This pin is either grounded or connected to the negative rail. Connection using a resistor is not recommended to avoid heating up of the IC because of the stray voltage accumulated inside it.

2.   Trigger

When Trigger terminal gets one –third (1/3) of the supply voltage i.e. Vcc/3 equal amplitude’s negative trigger pulse, then the circuit output changes form Low to High.

This pin is the input trigger pin to the IC and activates the timing cycle. A low signal at this pin triggers the Timer. Required current at this pin is 0.5 uA for a period of 0.1 uS. To avoid false triggering due to noise, the pin requires a pull up connection. Voltage at this pin is 1.67 Volts for a supply voltage of 5 Volts and 5 Volts for a supply voltage of 15 Volts.

3.   Output

This terminal is used for getting output and connected with load. At any instant, its value is low or high. i.e. This is the output pin of the Timer. Output of the Timer depends on the duration of timing cycle of the input pulse. The output can either sink or source current, at maximum 200mA.For LOW output, it sinks current, voltage being slightly greater than zero and for HIGH output, it sources current, voltage being less than Vcc.

4.   Reset

Without taking into account the previous state of output, by providing a trigger pulse to this terminal resets the device. I.e. Its output becomes low.

The reset pin is either not connected or connected to the positive rail. A logic LOW signal at this pin resets the Timer regardless of its input. The required reset voltage is 0.7 Volts, at current of 0.1mA

5.   Control Voltage

There are two third positive voltages of the total Supply voltages (Vcc) at control voltage terminal. Thus, it becomes a part of the comparator circuit. Generally, a capacitor is connected between ground and voltage control terminals.

This is also a generally non-connected pin or connected to ground through a 0.01uF capacitor. For some applications, this pin is required to control the threshold voltage at the upper comparator and is connected to an external DC signal, to change the duty cycle.

6.   Threshold Voltage

Threshold voltage and control voltage is the two inputs of comparator circuit. The circuit compares the available voltage at threshold voltage terminal to the available reference voltage at control terminal.

If the available voltage at threshold terminal (Pin 6) is greater than the control voltage i.e. two-third of Vcc, then the output would be low, otherwise, it would be high.

This pin provides threshold voltage to the upper comparator. When voltage at this pin is greater than 2/3 Vcc, the duty cycle is changed. It is connected to non-inverting terminal of the upper comparator. Required current is 0.1 mA, with pulse duration of 0.1 uS.

7.    Discharge

When output is low, then Discharge terminal provides a low resistance discharge path to the externally connected capacitor. However, it acts an open circuit, when output is high.

This pin provides a discharge path for the timing capacitor through the NPN transistor. A discharge current less than 50 mA is required to avoid damage. It can also be used as open collector output.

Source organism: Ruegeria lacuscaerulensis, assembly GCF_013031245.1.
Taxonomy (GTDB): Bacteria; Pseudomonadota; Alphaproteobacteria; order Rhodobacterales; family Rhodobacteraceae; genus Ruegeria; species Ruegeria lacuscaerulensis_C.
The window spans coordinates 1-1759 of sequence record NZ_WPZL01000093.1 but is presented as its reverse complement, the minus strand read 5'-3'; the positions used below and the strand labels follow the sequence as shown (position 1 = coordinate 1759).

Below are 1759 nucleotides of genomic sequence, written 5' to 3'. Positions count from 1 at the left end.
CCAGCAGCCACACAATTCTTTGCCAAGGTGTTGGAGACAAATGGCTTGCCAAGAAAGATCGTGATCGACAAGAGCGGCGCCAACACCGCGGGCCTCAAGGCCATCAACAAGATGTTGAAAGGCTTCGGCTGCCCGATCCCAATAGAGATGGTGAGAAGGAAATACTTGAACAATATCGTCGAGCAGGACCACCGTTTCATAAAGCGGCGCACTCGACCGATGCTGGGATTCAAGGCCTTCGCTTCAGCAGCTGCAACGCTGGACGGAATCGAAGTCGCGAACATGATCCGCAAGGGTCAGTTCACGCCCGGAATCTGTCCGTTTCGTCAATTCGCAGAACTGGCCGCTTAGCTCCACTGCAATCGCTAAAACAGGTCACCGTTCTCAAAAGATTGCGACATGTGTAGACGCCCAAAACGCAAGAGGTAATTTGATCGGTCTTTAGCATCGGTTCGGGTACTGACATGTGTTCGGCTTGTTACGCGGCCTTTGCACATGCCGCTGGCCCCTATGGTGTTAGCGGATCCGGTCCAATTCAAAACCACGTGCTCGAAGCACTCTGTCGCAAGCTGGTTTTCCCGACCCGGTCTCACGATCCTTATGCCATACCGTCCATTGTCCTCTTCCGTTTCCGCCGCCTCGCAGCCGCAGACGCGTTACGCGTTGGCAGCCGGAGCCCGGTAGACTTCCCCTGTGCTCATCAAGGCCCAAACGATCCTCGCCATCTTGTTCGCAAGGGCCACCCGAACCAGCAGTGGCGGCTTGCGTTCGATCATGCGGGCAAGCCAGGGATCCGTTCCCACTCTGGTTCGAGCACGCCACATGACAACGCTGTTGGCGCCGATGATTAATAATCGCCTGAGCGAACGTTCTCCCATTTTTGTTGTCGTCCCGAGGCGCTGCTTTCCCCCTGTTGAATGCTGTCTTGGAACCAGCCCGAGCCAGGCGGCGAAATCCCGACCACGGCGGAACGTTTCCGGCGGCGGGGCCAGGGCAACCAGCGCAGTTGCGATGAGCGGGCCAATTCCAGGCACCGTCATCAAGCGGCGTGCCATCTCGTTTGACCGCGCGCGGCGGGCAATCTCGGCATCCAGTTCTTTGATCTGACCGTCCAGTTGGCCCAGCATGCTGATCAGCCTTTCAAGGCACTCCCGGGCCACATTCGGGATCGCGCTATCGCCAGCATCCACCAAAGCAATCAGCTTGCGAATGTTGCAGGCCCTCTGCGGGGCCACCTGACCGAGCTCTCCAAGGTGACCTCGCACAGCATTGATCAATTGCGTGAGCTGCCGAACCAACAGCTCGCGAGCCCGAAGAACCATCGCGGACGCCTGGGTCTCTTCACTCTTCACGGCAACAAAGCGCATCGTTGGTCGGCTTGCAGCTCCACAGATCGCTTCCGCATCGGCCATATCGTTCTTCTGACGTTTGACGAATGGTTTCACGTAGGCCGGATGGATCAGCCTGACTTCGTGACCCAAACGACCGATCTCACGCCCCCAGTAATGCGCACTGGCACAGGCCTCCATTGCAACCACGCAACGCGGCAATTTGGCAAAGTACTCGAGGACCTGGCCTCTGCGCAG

8.   +Vcc (Supply Voltage Terminal)

Supply voltage is provided at this terminal for timer operation. This pin is connected to positive rail of the Power supply and is also known as Vcc.  The supply voltage can vary from +5 Volts to +18 Volts.

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Schematic & Working Principle of 555 Timer

In the 555 Timer block or functional diagram, comparators are those devices which output is high, when their positive input voltage is greater than their negative input voltage and vise versa.

Internal Function Diagram of 555 Timer

555 timer Internal Function Diagram with pinout
Internal Function Diagram of 555 Timer

The voltage divider in the circuit (which contains on three series connected 5kΩ resistors), which provides the trigger level of one-third of Vcc (Vcc/3) and two-third (2/3) of threshold voltage. To understand this point, suppose the input value is 15V. In this case, the value of trigger level would be 5V as (Vcc/3 = 15V/3 = 5V). And the value of threshold level would be 10V as (Vcc x 2/3 = 15V x (2/3)) = 10V.

When needed, the trigger level and threshold can be adjusted by using the Control Voltage terminal (Pin 5) i.e. by changing the control voltage at Pin 5, we may change the trigger level and threshold voltage according to the required specification. However, in this case, the value of trigger and threshold would be remain equal to 1/3 Vcc and 2/3 Vcc respectively.

555 Timer Internal Schematic diagram

555 Timer Internal Schematic Diagram
Fig 3: Fig: 555 Timer Internal Schematic Diagram

When the normal high trigger input value instantaneously reduce then the 1/3 Vcc, Then the output of Comparator B becomes High from Low, as a result, RS latch or RS Flip flop goes to “set”. When flip flop goes to set, then Output (at Point 3) becomes high. Simultaneously, the discharge transistor Q1 gets off and The output remains high until the value of normally low threshold input does not increase then the 2/3 Vcc.

As soon as the threshold input increase than the 2/3Vcc, then the output of comparator A becomes Low, as a result, RS flip flop get reset (because the output of comparator is directly connected to the RS flip flop’s input R as shown in the fig). When flip flop gets reset, output becomes low and discharge transistor Q1 goes to on.